Having their beach holidays ruined by seaweed is one of the main concerns for Americans heading to Cancun. Authorities may have implemented a number of measures to ensure that the sea retains its turquoise hue, but the arrival of some sargassum is still inevitable. Fortunately, there are four beaches in the area expecting less seaweed for the season.
Sargassum is a smelly brown algae that reproduces and makes landfall along the Mexican Caribbean when sea temperatures begin rising between April and October. Despite being harmless, beachgoers often complain about the algae’s putrid smell, compared to rotten eggs, and how it ruins the pristine look of the white sands.
This year, the phenomenon recurred earlier than expected, but there are still a handful of swimming spots the invading agent has missed:
Sargassum Arrives Earlier To Cancun
Whether it’s adding new barriers, investing in state-of-the-art technology, or manually removing the algae, the Quintana Roo Government has made fighting sargassum a top priority, especially after reports showed a record increase in algae levels would impact vacations in the Mexican Caribbean in 2023.
Sargassum season usually begins in April, culminating in the Northern Hemisphere summer before fading in winter, when landfall rates are negligible. This year, however, the seaweed arrived two months sooner, with the Cancun Sun reporting that some beaches in and around Cancun are facing ‘unprecedented quantities’ of the algae for the month of February.
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According to the latest update issued by the Quintana Roo Sargassum Monitoring Network, Playa Ballenas and Playa Delfines, two of the most popular beaches within driving distance of Cancun, have ‘abundant‘ levels of seaweed, which could be high enough to disrupt vacations and lead to closures. Four beaches seem to have been naturally shielded from the dreaded macro-organism, though.
- Playa Centro
- Playa Sur
- Playa Las Pedras
- Playa Langosta
These Four Beaches Will Be The Least Affected This Season
Both Playa Centro and Playa Sur are beaches in Isla Mujeres, an island municipality off the coast of Cancun famous for its laid-back nature and luxury resorts that are more recluse. Due to its strategic location in an area where currents are not as powerful, Mujeres sees very little, if any, brown algae lining its shore.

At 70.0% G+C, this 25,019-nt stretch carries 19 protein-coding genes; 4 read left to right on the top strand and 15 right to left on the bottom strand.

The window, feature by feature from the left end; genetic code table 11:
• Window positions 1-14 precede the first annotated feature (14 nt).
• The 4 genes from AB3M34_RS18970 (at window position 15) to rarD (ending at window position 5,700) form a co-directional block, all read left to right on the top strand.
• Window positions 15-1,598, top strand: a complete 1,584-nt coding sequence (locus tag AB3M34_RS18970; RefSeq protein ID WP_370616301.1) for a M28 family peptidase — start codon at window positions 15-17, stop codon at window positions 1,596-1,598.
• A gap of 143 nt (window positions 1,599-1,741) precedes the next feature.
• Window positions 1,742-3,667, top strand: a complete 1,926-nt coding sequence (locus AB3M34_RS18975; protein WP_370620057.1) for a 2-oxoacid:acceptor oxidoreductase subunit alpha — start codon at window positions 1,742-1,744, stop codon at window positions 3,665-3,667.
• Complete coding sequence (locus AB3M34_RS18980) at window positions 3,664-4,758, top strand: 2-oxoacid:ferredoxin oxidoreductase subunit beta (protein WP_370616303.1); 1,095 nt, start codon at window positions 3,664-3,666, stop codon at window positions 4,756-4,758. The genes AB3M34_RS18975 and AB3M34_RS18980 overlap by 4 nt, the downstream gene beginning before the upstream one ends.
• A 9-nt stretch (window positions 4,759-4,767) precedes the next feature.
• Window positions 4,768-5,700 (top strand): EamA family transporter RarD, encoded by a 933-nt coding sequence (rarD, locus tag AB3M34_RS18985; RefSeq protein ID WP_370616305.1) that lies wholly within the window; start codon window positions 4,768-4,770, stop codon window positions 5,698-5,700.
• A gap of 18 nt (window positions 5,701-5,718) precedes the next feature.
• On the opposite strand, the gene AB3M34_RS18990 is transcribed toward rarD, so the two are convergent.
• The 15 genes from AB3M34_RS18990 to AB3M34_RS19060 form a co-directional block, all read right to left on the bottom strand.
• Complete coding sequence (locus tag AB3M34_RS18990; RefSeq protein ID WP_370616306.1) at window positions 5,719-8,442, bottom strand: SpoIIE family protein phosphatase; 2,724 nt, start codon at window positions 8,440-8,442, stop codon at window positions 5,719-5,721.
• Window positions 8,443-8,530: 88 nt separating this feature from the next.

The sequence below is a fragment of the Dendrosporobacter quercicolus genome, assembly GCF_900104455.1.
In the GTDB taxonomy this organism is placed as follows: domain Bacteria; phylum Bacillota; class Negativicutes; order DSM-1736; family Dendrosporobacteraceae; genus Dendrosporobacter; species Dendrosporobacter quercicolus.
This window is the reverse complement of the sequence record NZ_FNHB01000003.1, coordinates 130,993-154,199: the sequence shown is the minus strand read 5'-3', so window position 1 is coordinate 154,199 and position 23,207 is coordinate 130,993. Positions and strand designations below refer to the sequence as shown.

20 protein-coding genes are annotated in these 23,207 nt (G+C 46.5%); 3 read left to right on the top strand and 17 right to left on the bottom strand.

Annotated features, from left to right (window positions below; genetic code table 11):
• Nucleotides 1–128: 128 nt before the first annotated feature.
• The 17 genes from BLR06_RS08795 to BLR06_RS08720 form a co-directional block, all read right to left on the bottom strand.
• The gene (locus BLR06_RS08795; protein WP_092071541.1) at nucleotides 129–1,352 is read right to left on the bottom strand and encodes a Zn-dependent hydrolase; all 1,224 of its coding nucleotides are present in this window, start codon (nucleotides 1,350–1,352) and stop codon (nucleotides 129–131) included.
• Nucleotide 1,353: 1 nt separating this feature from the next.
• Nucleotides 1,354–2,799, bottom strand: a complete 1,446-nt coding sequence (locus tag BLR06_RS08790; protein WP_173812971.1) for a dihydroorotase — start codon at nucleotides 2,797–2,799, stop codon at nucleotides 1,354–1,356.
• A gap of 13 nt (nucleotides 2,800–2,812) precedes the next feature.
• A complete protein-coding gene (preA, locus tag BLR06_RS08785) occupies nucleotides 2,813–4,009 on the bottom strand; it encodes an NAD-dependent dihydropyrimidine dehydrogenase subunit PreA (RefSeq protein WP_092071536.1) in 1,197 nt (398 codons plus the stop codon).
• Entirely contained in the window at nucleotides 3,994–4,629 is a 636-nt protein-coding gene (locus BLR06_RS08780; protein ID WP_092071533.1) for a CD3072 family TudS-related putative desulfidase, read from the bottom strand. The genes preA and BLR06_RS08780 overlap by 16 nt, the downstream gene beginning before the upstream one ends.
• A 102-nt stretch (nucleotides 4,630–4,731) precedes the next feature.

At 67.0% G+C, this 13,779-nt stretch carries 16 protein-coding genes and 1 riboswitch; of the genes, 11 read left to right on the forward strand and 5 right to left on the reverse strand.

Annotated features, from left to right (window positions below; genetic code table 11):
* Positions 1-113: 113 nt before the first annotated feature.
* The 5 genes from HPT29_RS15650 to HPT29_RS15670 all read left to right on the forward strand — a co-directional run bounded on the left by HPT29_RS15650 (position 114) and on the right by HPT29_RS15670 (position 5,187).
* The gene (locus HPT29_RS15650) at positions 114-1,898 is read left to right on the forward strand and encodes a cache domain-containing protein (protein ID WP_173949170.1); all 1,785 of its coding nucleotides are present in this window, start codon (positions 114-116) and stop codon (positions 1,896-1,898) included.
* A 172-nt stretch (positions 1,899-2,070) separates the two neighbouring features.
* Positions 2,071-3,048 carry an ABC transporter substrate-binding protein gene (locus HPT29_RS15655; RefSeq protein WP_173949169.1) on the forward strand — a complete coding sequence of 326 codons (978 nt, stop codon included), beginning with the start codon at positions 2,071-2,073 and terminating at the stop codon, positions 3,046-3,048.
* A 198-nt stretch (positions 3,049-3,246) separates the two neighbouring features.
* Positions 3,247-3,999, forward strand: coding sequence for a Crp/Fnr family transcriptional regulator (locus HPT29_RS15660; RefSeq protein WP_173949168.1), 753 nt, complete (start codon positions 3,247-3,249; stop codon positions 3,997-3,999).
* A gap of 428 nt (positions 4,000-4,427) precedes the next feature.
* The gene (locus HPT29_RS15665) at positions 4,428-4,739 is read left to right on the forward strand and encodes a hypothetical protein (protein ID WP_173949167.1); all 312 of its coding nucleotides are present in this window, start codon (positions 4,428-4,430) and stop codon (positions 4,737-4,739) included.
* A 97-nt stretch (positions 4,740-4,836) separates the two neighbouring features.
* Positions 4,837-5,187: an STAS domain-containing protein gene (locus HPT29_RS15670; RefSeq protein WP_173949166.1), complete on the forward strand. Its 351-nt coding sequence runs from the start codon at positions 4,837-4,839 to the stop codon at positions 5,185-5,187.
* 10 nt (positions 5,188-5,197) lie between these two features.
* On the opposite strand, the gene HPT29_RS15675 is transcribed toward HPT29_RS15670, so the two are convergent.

But why? seeing that it is so close to shore and the Cancun coastline is normally lined with dark patches?
One of the highest risk factors for sargassum landfall is strong winds and agitated seas, which bring the sargassum deposits ashore. Not only the aforementioned sandy crescents but the whole of Isla Mujeres has the least amount of sargassum in the entire Riviera Maya this season, making it the ideal destination for American sunseekers heading south of the border.
On the mainland, the other two beaches, Las Perlas and Langosta, have been reporting ‘manageable’ sargassum levels. This means that seaweed cannot be avoided, but the impact is not so serious as to require the deployment of a round-the-clock cleaning task force or the introduction of heavy machinery to tackle the issue.
The report also indicated ‘low to non-existent’ sargassum in Holbox, yet another small island close to Cancun. Holbox is famous for being a car-free haven, and it’s been recently recognized by Travel Off Path as one of Quintana Roo’s top five underrated beach destinations.
In sum, your best bet for escaping the smelly algae when vacationing in the Mexican Caribbean is picking one of its paradisaical islands.
How Well-Equipped Is Cancun?
Sargassum is a natural phenomenon in the tropics that regularly affects the Caribbean coast of Mexico, as well as neighboring countries, particularly in the lead-up to the humid summer months when the sea becomes warmer, and algae tend to spread at a faster rate. Other studies have suggested that, as a result of numerous factors, including global warming, 2023 might be ‘even worse’ than previous years.
Luckily, Cancun and the surrounding towns have risen up to the challenge and are better equipped to manage the crisis. Over 150 cleaners have been employed in Cancun in the last few months to keep beaches untarnished, while Playa Del Carmen, where the concentration of sargassum is usually higher, has seen the installation of containers to store the material.
One thing is for certain: the local Government is sparing no effort in ensuring sands are as white as they can be and the oceans remain crystal-clear.
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This article originally appeared on TravelOffPath.com